Suppose you found a bag of Kona beans with a shiny coating of oil. Now, are Kona coffee beans oily, and does this mean you can't use them anymore? For this guide, you're going to see if Kona beans should be oily, what it means, and how you can prevent it.
Are Kona Coffee Beans Oily?
Kona coffee beans are oily if you're using dark roasted or stale beans. Coffee beans naturally release oils, and the longer they get roasted, the oilier they become. Besides, it's normal for fresh, dark roasted Kona beans to have an oily sheen, even after brewing.
Having oily Kona beans doesn't necessarily mean your coffee will taste bad. This is why it's essential that you understand the roasting process to see why beans get oily and what you can do about it.
Why Do Kona Coffee Beans Have Oil?
Kona coffee beans are oily because of the farming and roasting processes. In some cases, it may be because of prolonged storage.
- Farming: Oily beans come from a chemical reaction between the beans and oxygen. For instance, Kona coffee farmers at the Bay View Farm, dry the beans immediately after harvesting. While most of the moisture evaporates, the sugar and oils remain.
- Roasting: Beans roasted longer, like a dark roast or French roast, tend to have an oilier appearance. When beans get exposed to heat, the shell cracks, and the oils inside would move to the surface. This provides a shiny coating and a strong aroma to Kona coffee.
- Improper storage: It's normal for freshly roasted Kona beans to have an oily sheen. However, when beans are left in storage for a long time, they may continue to excrete oils.
What Are the Effects of Oily Coffee Beans?
Kona coffee beans that are oily may have certain effects in the brewing process and, consequently, the taste.
- Oily Kona coffee beans can make your bean hopper sticky. This may impede the beans from flowing smoothly into the grinder.
- If not cleaned regularly, your grinder may become gummed up due to the oily grounds sticking together. The oil can also clog the brew units and filters, which may cause your machine to struggle in producing an espresso shot.
- If the oil comes from stale beans, the rancid oil may produce a foul-tasting coffee, leaving an unpleasant aftertaste.
- There's still a positive effect. If you love a distinct burnt or bitter taste, the oils from dark roast Kona coffee can provide that smoky flavor.
- When combined with air bubbles, the oils can produce the much-needed crema in an espresso shot.
Can I Dry Oily Kona Beans?
No, you can't dry oily beans as they would simply release oil over time. Moreover, you can't wash the oiliness away. Washing would allow moisture absorption and downgrade the taste of coffee.
You can still use oily Kona coffee beans by grinding them slightly coarse. This kind of grind can extract more decadent flavors while avoiding bitter notes.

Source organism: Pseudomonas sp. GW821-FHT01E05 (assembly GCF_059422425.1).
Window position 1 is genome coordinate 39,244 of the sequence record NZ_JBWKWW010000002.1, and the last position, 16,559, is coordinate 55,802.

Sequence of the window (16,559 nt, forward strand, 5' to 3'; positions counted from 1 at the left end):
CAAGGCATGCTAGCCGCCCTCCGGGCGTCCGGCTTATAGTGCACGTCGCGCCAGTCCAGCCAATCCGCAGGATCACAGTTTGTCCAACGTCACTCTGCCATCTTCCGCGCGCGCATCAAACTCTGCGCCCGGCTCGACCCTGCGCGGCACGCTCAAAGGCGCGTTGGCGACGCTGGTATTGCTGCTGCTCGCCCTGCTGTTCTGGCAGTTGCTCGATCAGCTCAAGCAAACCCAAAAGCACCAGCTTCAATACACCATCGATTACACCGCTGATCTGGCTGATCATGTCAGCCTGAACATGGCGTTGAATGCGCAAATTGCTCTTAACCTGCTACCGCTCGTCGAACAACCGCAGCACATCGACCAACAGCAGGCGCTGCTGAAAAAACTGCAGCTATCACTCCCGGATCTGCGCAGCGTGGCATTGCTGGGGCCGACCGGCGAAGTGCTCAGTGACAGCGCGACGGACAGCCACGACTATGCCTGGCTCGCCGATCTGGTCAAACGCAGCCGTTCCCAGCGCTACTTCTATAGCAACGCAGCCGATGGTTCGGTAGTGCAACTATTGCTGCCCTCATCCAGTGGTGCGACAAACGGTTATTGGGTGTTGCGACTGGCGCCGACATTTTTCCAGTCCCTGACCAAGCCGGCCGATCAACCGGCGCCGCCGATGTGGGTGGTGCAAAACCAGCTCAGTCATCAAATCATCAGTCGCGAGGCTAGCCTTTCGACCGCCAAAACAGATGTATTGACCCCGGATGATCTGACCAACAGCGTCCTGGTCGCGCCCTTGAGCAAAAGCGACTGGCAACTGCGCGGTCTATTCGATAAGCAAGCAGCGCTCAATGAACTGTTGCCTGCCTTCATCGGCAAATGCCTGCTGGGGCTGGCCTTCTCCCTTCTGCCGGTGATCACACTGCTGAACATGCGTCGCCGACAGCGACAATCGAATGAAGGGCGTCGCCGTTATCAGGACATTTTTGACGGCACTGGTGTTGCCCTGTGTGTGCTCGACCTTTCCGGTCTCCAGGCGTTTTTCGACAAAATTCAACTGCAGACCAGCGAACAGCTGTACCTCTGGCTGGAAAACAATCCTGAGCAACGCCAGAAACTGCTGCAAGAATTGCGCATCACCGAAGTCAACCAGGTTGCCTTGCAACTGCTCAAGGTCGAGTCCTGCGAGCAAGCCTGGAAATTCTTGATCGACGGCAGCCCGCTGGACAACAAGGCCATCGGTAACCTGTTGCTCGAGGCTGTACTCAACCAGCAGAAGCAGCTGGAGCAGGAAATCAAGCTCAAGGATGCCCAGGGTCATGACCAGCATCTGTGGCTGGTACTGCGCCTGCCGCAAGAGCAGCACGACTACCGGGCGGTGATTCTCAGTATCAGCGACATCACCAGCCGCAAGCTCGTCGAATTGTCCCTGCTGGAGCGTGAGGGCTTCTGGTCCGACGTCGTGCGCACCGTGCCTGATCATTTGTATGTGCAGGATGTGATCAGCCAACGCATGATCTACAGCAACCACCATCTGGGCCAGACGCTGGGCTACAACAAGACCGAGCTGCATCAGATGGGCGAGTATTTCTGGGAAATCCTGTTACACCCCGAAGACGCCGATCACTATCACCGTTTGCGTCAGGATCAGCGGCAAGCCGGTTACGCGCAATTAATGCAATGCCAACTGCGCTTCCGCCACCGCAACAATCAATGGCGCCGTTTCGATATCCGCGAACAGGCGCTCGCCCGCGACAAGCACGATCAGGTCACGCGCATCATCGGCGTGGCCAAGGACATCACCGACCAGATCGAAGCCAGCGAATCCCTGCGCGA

Aside from that, you can use cold brew to extract flavor from oily Kona beans. The cooler temperature won't extract the harsh, bitter flavor. Studies show that cold brew has 66% less acidity and bitterness than hot coffee.
How to Prevent Oily Kona Coffee Beans
Kona beans become oily due to roasting and storage. However, there are ways you can stop the beans from further releasing oils.
- Change roast level: Try light roast or medium roast 100% Kona coffee. These have less oily surfaces since they have shorter roasting times.
- Seal your coffee containers: If you prefer a dark roast, transfer the coffee beans to an airtight container. In this way, you can prevent a chemical reaction or oxidation, stopping the beans from releasing more oils.
- Buy in small batches: Keeping coffee freshly ground is among the best ways to minimize oil. With that said, you can use single-serve coffee or buy small packs first. In this way, you would only need to grind the amount you would use for a brewing session.
How Can I Tell If My Kona Coffee Has Gone Bad?
Your Kona coffee has gone bad if you notice dry beans, reduced color, musty smell, and a bland flavor. When you drink a cup of stale coffee, it may taste bready or cardboard-like. However, there are ways to fix weak coffee, like adding flavor enhancers.
How to Degrease an Oily Espresso Machine?
To remove oil in your espresso machine, force a half cup of descaling solution (one-part vinegar and two parts water) through the portafilter and the steam wand. Allow the solution to sit for another 20 minutes. Flush the rest of the solution, then flush clean water to rinse the machine.
It's normal for Kona coffee beans to be oily, especially when using dark roasted ones. The oils can affect how strong Kona coffee is and even how you drink it. Lava Lei 100% Kona coffee ensures you can get a fresh batch of beans while maximizing the natural oils.